What We’re Listening To This Week
JEFFREY ST. CLAIR
Charley Patton: Screaming and Hollering the Blues: the Complete Recordings (Revanant)
Along with Son House and Skip James, Charley Patton is one of the three great well-heads of the recorded blues. Patton’s raw voice, abetted by the fact that his throat was partially slashed by an jealous man one night in 1933, has never been equaled. His frantic guitar-playing and showmanship are what the young Robert Johnson offered to sell his soul to emulate. Patton’s songbook, which ranges from hard-edged country blues to gospel laments to love ballads to hip-hop-like rants against plantation masters and brutal cops, is one of the most extraordinary in American music. Patton’s blues are unique. These are not songs of defeat and despereration, but songs of rage, anger and the thirst for justice. They are the sound of the blues as Nat Turner would have sang them. This lavish collection by the late John Fahey’s Revanant Records was 20 years in the making. Yes, it’s pricey, but worth it. After all, you’d be out more money buying two tickets to a Springsteen concert and end up not nearly as well-nourished.
Otis Taylor: Truth is Not Fiction
The Colorado bluesman Otis Taylor is Charley Patton’s true descendent. His songs are rough-edged, uncompromising and dark as the times. His guitar and electric banjo playing has a brutal and menacing quality. This is the blues as Stokley Carmichael or Robert Williams might’ve sang them.
Sunnyland Slim and JB Lenoir: Live at Nina’s Lounge, Chicago, 1963
If you want to get a sense of what it was like to spend a Friday night in a West Side blues club as the Chicago blues was being reborn in the early 60s, this is the record for you, featuring piano-player Sunnyland Slim and JB Lenoir, the most militant blues singer of his generation. Slim and Lenoir banter back and forth and rip through about 20 songs, getting help along the way from a young Michael Bloomfield and an aging St. Louis Jimmy Oden, who at the time was sleeping next to the water-heater in Muddy Waters’ basement. Oden was one of the great piano players of the 1940s, taking up where Leroy Carr left off. But here Oden is relegated to harmonica. Apparently, Slim feared that if he gave up his bench at the key, he’d never be able to reclaim it. Tell me that Lenoir’s voice isn’t the model for Chris Tucker’s speedball falsetto in "Rush Hour."
Various Artists: Tulare Dust: a Songwriter’s Tribute to Merle Haggard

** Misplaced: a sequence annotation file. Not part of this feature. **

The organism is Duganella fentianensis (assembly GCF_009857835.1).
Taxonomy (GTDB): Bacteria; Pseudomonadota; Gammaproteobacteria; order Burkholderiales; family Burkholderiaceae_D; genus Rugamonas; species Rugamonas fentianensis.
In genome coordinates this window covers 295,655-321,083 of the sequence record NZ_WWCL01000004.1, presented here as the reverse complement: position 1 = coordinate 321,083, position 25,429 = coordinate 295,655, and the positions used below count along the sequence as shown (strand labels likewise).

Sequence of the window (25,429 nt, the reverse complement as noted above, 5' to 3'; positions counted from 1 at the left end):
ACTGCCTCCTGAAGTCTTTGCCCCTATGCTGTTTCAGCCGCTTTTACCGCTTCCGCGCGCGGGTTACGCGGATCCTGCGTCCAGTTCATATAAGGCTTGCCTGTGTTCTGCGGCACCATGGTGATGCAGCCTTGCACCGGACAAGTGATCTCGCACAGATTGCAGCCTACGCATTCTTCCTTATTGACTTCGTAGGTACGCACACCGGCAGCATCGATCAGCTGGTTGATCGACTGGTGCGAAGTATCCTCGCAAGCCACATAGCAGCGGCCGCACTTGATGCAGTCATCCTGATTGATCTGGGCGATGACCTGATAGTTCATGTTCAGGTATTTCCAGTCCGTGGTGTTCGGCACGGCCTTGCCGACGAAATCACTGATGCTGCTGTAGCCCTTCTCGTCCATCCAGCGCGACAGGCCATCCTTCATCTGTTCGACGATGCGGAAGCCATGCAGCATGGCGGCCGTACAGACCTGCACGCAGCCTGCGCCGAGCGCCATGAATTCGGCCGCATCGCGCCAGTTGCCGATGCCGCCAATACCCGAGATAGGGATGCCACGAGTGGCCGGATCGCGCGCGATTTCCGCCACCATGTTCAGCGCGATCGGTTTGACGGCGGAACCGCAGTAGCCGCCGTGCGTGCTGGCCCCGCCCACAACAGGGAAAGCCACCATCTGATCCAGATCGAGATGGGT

Generally, I don’t have much time for tribute albums, particularly when the tributee is still around kicking ass. But I’m a sucker for almost any CD featuring Iris Dement, which is why I picked up Tulare Dust. Iris’s cover of Big City is wonderful, but the real virtue of the cd is to remind us of just how great and varied Haggard is as a songwriter, mastering everything from lush country ballads to driving rockabilly. It also reveals for all those humorless Hippies who didn’t get the joke in "Okie from the Muskogee" that Merle has always been on the side of justice. I don’t think a white person has ever written a better civil rights song than "Irma Thomas", sung with soul here by Barrance Whitfield. And Dave Alvin’s cover of the haunting "Kern River" will make you cry. At least my eyes welled up. Then again I crumble at the mere thought of the final scene of "Old Yeller".
Danilo Perez: Pannamonk
The talented young Panamanian piano player Danilo Perez infuses and revitalizes Monk standards with Latin American rhythms. Perez’s blazing version of "Bright Mississippi", one of my favorite Monk compositions, rivals the master’s own recording.
Hugh Masekela: Lasting Impressions of Ooja Booja
When Hugh Masekela was six years old, a package arrived at his home in South Africa from Louis Armstrong. Inside was a present for the young prodigy: one of Satchmo’s trumpets. Armstrong had an unerring ear for genius. This CD combines Masekela’s brilliant first two albums recorded shortly after he arrived in the states and a decade before he went "pop". Here’s the joyful sound of Zulu rhythms meeting New Orleans R&B and siring a love child all their own. Ooja Booja, indeed.
The Everly Brothers: Roots
Imagine Brian Wilson and Van Dyke Parks disappearing into the studio with two tons of hash — and coming out six months later with a country album.
Les Lãutari de Clejani: "Cîntec: ‘Lelitã Circuimãreasã’"